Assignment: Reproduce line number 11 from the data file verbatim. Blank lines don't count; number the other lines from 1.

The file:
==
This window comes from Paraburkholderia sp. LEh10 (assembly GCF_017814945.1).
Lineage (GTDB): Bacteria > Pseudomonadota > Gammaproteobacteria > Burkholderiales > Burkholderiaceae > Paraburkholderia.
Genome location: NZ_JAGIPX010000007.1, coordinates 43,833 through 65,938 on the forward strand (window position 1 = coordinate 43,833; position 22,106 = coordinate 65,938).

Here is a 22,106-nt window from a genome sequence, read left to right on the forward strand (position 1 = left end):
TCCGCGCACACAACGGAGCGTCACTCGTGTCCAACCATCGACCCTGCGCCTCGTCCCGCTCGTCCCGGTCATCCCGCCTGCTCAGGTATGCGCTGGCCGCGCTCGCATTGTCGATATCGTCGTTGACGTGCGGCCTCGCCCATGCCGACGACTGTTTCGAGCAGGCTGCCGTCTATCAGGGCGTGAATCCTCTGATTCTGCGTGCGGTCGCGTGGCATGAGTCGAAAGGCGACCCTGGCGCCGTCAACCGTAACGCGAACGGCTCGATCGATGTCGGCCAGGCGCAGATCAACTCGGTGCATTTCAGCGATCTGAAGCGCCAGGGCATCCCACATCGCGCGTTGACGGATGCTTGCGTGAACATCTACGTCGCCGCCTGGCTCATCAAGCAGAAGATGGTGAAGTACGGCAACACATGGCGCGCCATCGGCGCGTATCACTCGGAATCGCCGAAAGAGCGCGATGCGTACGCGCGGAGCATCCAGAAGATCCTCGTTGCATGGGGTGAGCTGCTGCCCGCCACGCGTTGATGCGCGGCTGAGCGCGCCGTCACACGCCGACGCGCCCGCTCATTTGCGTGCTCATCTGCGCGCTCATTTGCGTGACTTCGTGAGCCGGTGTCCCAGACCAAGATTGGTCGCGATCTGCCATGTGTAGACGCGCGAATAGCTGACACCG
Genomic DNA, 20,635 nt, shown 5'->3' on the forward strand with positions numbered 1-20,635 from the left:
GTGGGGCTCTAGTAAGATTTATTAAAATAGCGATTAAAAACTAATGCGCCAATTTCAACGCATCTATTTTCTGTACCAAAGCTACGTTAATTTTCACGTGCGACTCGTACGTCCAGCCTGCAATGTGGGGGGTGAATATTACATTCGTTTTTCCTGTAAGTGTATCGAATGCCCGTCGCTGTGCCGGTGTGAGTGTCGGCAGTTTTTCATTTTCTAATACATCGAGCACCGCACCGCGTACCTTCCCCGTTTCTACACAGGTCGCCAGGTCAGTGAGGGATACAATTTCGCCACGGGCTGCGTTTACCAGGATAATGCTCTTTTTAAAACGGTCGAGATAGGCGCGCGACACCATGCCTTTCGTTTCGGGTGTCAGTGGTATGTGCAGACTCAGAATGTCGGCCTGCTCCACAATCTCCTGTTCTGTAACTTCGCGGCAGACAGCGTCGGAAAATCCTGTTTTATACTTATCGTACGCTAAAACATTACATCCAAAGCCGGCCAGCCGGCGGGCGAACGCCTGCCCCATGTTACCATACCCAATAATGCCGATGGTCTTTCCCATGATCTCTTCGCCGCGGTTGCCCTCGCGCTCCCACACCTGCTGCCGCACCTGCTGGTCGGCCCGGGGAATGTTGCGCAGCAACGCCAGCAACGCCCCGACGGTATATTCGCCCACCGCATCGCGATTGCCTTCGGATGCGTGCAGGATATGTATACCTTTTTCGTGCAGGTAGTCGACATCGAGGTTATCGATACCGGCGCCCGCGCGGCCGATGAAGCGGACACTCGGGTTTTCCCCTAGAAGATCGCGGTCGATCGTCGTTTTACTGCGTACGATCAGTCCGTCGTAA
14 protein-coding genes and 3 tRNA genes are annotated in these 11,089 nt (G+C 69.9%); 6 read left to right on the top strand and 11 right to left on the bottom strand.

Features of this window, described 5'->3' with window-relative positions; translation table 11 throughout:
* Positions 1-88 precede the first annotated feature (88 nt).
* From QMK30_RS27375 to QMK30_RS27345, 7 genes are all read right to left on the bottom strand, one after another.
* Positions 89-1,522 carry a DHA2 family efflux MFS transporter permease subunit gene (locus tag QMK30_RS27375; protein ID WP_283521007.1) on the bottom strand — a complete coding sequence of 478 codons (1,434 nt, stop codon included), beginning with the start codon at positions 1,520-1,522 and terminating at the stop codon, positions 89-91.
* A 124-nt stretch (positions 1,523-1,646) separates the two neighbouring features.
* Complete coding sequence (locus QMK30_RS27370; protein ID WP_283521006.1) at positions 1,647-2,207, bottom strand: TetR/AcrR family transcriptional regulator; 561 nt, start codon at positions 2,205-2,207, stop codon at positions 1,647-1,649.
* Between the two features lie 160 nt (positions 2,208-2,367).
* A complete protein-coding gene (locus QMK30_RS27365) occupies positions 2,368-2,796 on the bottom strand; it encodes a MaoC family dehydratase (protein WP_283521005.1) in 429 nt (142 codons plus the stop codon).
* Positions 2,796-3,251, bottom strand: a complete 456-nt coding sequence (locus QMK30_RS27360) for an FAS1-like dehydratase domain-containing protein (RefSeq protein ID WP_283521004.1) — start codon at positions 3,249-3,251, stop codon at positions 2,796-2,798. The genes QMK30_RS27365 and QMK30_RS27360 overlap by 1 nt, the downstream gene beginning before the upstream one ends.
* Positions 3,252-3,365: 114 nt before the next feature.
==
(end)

* From QMK30_RS27375 to QMK30_RS27345, 7 genes are all read right to left on the bottom strand, one after another.